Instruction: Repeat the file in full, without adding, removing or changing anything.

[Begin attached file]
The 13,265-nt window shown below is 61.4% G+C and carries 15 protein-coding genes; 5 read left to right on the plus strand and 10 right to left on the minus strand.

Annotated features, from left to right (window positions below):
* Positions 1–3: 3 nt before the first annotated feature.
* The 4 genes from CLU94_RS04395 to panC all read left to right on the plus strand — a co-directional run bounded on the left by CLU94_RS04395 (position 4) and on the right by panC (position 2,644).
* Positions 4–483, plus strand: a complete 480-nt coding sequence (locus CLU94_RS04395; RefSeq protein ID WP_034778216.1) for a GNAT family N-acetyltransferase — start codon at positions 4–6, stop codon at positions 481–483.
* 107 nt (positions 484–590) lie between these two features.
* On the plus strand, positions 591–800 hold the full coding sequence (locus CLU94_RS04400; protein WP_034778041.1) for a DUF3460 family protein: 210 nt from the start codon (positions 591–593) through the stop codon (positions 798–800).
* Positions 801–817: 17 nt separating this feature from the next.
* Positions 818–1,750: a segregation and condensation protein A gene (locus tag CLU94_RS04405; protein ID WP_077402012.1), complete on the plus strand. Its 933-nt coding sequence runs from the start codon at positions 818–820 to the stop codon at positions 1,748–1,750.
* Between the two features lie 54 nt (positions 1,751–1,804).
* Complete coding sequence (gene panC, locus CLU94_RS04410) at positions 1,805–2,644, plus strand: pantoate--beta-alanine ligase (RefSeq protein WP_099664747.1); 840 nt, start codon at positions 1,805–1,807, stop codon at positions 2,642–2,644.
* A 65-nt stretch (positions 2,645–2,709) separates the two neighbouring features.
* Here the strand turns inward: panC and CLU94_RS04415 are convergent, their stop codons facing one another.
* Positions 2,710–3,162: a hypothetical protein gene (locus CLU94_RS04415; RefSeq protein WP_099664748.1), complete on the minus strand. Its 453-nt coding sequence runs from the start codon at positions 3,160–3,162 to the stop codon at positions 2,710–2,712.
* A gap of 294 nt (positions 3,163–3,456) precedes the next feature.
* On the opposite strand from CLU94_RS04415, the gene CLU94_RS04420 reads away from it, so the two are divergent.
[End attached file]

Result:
The 13,265-nt window shown below is 61.4% G+C and carries 15 protein-coding genes; 5 read left to right on the plus strand and 10 right to left on the minus strand.

Annotated features, from left to right (window positions below):
* Positions 1–3: 3 nt before the first annotated feature.
* The 4 genes from CLU94_RS04395 to panC all read left to right on the plus strand — a co-directional run bounded on the left by CLU94_RS04395 (position 4) and on the right by panC (position 2,644).
* Positions 4–483, plus strand: a complete 480-nt coding sequence (locus CLU94_RS04395; RefSeq protein ID WP_034778216.1) for a GNAT family N-acetyltransferase — start codon at positions 4–6, stop codon at positions 481–483.
* 107 nt (positions 484–590) lie between these two features.
* On the plus strand, positions 591–800 hold the full coding sequence (locus CLU94_RS04400; protein WP_034778041.1) for a DUF3460 family protein: 210 nt from the start codon (positions 591–593) through the stop codon (positions 798–800).
* Positions 801–817: 17 nt separating this feature from the next.
* Positions 818–1,750: a segregation and condensation protein A gene (locus tag CLU94_RS04405; protein ID WP_077402012.1), complete on the plus strand. Its 933-nt coding sequence runs from the start codon at positions 818–820 to the stop codon at positions 1,748–1,750.
* Between the two features lie 54 nt (positions 1,751–1,804).
* Complete coding sequence (gene panC, locus CLU94_RS04410) at positions 1,805–2,644, plus strand: pantoate--beta-alanine ligase (RefSeq protein WP_099664747.1); 840 nt, start codon at positions 1,805–1,807, stop codon at positions 2,642–2,644.
* A 65-nt stretch (positions 2,645–2,709) separates the two neighbouring features.
* Here the strand turns inward: panC and CLU94_RS04415 are convergent, their stop codons facing one another.
* Positions 2,710–3,162: a hypothetical protein gene (locus CLU94_RS04415; RefSeq protein WP_099664748.1), complete on the minus strand. Its 453-nt coding sequence runs from the start codon at positions 3,160–3,162 to the stop codon at positions 2,710–2,712.
* A gap of 294 nt (positions 3,163–3,456) precedes the next feature.
* On the opposite strand from CLU94_RS04415, the gene CLU94_RS04420 reads away from it, so the two are divergent.